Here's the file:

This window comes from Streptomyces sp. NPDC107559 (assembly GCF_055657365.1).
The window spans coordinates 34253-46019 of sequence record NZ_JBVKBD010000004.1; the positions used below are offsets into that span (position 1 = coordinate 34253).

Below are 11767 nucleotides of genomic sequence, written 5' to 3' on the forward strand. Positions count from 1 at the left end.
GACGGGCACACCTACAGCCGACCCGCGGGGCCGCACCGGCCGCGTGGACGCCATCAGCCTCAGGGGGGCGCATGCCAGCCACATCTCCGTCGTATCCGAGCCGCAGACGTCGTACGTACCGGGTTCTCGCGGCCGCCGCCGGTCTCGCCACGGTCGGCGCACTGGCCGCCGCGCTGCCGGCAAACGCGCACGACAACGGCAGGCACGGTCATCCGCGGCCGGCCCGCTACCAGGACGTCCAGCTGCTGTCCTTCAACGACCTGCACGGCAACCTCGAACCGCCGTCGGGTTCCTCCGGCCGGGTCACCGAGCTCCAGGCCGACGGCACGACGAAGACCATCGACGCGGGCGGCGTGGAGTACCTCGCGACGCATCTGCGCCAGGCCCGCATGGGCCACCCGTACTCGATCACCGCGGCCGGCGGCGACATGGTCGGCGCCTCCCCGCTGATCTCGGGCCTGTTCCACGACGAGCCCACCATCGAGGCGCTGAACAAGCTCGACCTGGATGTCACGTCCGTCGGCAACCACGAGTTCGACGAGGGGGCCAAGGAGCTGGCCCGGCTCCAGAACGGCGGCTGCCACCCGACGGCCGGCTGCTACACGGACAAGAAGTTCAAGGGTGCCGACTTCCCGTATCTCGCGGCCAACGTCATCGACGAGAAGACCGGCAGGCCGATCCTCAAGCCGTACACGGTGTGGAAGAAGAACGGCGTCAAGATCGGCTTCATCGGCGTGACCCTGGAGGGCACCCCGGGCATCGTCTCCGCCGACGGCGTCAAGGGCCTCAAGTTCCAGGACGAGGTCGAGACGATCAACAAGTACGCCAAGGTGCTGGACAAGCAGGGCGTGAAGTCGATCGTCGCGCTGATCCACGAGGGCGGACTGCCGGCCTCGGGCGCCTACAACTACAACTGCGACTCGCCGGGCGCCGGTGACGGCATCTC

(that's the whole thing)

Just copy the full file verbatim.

This window comes from Streptomyces sp. NPDC107559 (assembly GCF_055657365.1).
The window spans coordinates 34253-46019 of sequence record NZ_JBVKBD010000004.1; the positions used below are offsets into that span (position 1 = coordinate 34253).

Below are 11767 nucleotides of genomic sequence, written 5' to 3' on the forward strand. Positions count from 1 at the left end.
GACGGGCACACCTACAGCCGACCCGCGGGGCCGCACCGGCCGCGTGGACGCCATCAGCCTCAGGGGGGCGCATGCCAGCCACATCTCCGTCGTATCCGAGCCGCAGACGTCGTACGTACCGGGTTCTCGCGGCCGCCGCCGGTCTCGCCACGGTCGGCGCACTGGCCGCCGCGCTGCCGGCAAACGCGCACGACAACGGCAGGCACGGTCATCCGCGGCCGGCCCGCTACCAGGACGTCCAGCTGCTGTCCTTCAACGACCTGCACGGCAACCTCGAACCGCCGTCGGGTTCCTCCGGCCGGGTCACCGAGCTCCAGGCCGACGGCACGACGAAGACCATCGACGCGGGCGGCGTGGAGTACCTCGCGACGCATCTGCGCCAGGCCCGCATGGGCCACCCGTACTCGATCACCGCGGCCGGCGGCGACATGGTCGGCGCCTCCCCGCTGATCTCGGGCCTGTTCCACGACGAGCCCACCATCGAGGCGCTGAACAAGCTCGACCTGGATGTCACGTCCGTCGGCAACCACGAGTTCGACGAGGGGGCCAAGGAGCTGGCCCGGCTCCAGAACGGCGGCTGCCACCCGACGGCCGGCTGCTACACGGACAAGAAGTTCAAGGGTGCCGACTTCCCGTATCTCGCGGCCAACGTCATCGACGAGAAGACCGGCAGGCCGATCCTCAAGCCGTACACGGTGTGGAAGAAGAACGGCGTCAAGATCGGCTTCATCGGCGTGACCCTGGAGGGCACCCCGGGCATCGTCTCCGCCGACGGCGTCAAGGGCCTCAAGTTCCAGGACGAGGTCGAGACGATCAACAAGTACGCCAAGGTGCTGGACAAGCAGGGCGTGAAGTCGATCGTCGCGCTGATCCACGAGGGCGGACTGCCGGCCTCGGGCGCCTACAACTACAACTGCGACTCGCCGGGCGCCGGTGACGGCATCTC